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The Body Love Campaign inspires self love

The+Body+Love+Campaign+aims+to+inspire+self+love+at+CWU+and+in+the+community.+Onlookers+will+have+the%0Achance+to+write+positive+affirmations+directly+on+the+bodies+of+those+participating+in+the+event.
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The Body Love Campaign inspires self love

The Body Love Campaign aims to inspire self love at CWU and in the community. Onlookers will have the
chance to write positive affirmations directly on the bodies of those participating in the event.

The Body Love Campaign aims to inspire self love at CWU and in the community. Onlookers will have the chance to write positive affirmations directly on the bodies of those participating in the event.

The Body Love Campaign aims to inspire self love at CWU and in the community. Onlookers will have the chance to write positive affirmations directly on the bodies of those participating in the event.

The Body Love Campaign aims to inspire self love at CWU and in the community. Onlookers will have the chance to write positive affirmations directly on the bodies of those participating in the event.

Afton Prater, Staff Reporter

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Body love and positivity is what National Eating Disorder Awareness (NEDA) week is all about. NEDA week is a radical self-love movement that is hosted annually during the last week of February. This year’s NEDA week includes several different events and starts on Monday, Feb. 25 with the Body Love Campaign in the SURC pit from 11-1 p.m. Other events throughout the week include an eating disorder awareness panel on Tuesday, The Fat Liberation in our Classrooms workshop on Wednesday, celebrated poet Sonya Renee Taylor will be speaking on Thursday, and ‘Smash the Scale!’ will be held on Friday.

Kicking off NEDA week is The Body Love Campaign. Students who participate in this event wear as little clothing as they feel comfortable with, as well as blindfolds, while standing in the SURC Pit. Students are welcome to observe, but also to participate in writing positive affirmations on the bodies of the people participating. At the end of the event, students receiving the positive affirmations written on their bodies will take off their blindfolds and witness the positive messages that have been written on them.

Erin Reeh is an alumnus of CWU and a Health Education Coordinator in the Wellness Center. She discussed how many people are susceptible to comparing their bodies to others and how it is especially common among college students. In this era of Instagram, Facebook and Snapchat, Reeh believes many people have a false sense of perfection and how their bodies should look.

Data from the National College Health Assessment (NCHA) last spring recorded that 36 percent of students said their appearance caused them significance distress in the last 12 months. Reeh discussed how many people deal with body image issues and eating disorders. According to her, many people think of eating disorders as an issue that primarily afflicts females. However, eating disorders affect people of all genders.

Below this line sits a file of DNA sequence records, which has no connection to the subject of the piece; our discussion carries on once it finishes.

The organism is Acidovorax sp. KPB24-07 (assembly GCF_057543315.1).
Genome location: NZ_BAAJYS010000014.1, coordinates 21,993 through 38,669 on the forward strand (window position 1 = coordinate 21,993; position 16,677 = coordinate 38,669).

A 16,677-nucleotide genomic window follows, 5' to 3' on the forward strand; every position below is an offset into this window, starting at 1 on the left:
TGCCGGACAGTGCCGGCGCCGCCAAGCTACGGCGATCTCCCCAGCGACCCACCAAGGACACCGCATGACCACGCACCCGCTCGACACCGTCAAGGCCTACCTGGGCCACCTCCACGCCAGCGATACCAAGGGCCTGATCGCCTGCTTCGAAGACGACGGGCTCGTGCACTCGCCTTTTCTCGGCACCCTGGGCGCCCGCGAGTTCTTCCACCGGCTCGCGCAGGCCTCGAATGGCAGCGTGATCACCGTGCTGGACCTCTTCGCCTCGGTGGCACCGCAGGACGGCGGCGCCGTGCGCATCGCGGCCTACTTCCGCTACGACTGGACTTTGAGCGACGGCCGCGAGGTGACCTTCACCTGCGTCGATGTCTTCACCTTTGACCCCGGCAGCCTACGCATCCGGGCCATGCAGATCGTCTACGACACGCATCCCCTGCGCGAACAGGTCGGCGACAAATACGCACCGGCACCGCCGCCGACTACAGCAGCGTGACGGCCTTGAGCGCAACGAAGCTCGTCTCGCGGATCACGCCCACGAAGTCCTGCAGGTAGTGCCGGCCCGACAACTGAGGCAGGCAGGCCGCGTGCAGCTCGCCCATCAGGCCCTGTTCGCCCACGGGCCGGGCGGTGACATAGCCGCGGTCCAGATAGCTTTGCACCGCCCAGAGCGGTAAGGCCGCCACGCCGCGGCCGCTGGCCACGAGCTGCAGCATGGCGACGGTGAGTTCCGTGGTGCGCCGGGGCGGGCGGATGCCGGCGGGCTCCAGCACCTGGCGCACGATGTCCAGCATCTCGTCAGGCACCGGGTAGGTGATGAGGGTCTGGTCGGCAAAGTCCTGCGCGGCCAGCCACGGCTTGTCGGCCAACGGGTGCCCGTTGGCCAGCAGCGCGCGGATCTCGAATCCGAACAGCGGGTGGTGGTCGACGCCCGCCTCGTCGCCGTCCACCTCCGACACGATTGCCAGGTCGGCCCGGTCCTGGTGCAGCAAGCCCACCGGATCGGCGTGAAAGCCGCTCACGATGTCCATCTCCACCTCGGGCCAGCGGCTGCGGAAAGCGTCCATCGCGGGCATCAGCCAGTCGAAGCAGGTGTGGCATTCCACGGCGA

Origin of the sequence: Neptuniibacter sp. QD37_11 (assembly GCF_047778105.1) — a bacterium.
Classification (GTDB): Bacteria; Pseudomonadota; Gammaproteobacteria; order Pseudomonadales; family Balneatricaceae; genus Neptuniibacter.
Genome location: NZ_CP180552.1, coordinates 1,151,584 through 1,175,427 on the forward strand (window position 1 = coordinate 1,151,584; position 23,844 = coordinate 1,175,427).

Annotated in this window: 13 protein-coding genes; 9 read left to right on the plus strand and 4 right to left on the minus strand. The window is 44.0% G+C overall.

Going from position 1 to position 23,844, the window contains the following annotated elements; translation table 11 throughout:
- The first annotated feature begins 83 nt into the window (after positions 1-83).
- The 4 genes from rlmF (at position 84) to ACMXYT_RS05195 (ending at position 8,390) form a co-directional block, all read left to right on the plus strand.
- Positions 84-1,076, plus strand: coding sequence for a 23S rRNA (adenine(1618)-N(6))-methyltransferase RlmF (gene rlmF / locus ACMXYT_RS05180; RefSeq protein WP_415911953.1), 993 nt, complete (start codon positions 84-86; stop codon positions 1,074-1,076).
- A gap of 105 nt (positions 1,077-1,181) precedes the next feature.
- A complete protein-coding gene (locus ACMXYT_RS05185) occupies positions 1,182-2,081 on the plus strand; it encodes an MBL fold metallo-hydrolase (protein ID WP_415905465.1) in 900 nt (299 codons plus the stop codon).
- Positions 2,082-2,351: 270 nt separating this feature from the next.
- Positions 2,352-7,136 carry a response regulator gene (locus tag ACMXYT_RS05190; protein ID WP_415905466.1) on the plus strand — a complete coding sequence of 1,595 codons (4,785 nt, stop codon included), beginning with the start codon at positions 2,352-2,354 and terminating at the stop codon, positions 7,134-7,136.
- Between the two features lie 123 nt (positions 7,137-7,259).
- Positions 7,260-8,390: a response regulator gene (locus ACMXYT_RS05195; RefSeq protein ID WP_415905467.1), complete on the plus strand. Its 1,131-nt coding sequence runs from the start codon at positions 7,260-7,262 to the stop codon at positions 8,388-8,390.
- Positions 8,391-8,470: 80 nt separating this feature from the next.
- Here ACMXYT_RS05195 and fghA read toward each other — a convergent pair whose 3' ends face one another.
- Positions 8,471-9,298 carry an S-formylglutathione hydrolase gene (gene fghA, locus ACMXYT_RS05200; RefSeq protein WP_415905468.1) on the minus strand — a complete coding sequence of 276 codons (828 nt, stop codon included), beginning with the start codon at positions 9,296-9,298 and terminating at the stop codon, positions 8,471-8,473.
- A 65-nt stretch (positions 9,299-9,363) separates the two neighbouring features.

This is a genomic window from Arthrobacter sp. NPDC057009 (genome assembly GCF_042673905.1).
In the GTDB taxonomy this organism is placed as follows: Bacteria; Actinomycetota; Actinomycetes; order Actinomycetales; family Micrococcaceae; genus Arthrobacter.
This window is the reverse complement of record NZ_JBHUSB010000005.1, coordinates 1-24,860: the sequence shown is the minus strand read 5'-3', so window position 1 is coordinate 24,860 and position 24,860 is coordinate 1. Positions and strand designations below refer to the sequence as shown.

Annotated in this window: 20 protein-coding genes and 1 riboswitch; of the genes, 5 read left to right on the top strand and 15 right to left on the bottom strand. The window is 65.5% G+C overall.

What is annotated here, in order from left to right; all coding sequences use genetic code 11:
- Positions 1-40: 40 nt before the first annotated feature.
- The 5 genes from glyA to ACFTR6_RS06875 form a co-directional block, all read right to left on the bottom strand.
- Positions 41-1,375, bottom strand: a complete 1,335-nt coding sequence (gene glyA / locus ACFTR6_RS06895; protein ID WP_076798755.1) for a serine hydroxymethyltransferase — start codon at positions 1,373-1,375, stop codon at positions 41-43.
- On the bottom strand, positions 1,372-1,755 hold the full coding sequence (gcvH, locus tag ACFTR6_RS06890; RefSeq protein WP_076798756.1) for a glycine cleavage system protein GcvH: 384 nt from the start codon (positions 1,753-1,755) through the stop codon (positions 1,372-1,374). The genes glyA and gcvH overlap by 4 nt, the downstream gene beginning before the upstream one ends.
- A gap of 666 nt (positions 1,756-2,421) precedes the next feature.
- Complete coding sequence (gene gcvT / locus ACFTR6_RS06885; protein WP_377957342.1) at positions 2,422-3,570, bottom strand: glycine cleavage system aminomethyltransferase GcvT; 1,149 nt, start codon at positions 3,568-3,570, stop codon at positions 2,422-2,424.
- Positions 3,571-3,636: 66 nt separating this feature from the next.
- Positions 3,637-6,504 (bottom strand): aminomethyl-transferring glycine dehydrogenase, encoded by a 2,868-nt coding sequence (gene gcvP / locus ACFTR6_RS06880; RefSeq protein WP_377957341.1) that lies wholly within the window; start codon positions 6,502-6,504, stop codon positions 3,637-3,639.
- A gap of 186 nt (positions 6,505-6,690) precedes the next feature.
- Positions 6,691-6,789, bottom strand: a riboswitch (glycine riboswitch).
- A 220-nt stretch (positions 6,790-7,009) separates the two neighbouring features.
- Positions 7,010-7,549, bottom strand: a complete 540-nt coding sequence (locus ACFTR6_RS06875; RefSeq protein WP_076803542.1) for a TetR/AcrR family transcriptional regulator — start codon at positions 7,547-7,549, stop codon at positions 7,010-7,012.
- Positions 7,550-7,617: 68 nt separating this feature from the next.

“This event reduces the stigma around what our bodies look like and what that appearance ideal is,” Reeh said. “It helps us to realize that our bodies are different and there’s not one appearance ideal for everybody. It also empowers the participants by affirming that their bodies are great just the way they are.”

According to Bailey Kinker, Vice President of Clubs and Organizations, the main goal of these events is for students to gain better knowledge and awareness of the topics presented during NEDA week as well as helping to advocate for the issues at hand. Kinker is a facilitator of The Body Project, which hosts different discussions relating to body image and body positivity at CWU. She discussed why she enjoys being a part of The Body Project.

“I’m a part of The Body Project because it helps to break down stigmas, to break down social norms, help people understand how to combat them, and to better learn to love themselves,” Kinker said. “I think in general it’s really important to bring awareness to the topic because it’s not something that’s talked about very often and it’s a very important topic.”

Senior nutrition and food science major Hannah Gassman is another facilitator of The Body Project as well as an advocate for body positivity and eating disorders. Gassman recently joined The Body Project and spoke about why positive body image and self love is important.

“It’s important because we only get one body in our life and it is our vessel to take us everywhere we go in our day to day lives,” Gassman said. “If you can learn how to embrace the body that you’re in, I think it will impact your overall sense of well being and happiness going through life.”

Everyone is encouraged to participate in the The Body Project, students, staff and faculty members alike. For more information on NEDA week as well as The Body Project in general, visit the Wellness Center in SURC 139 or email [email protected]

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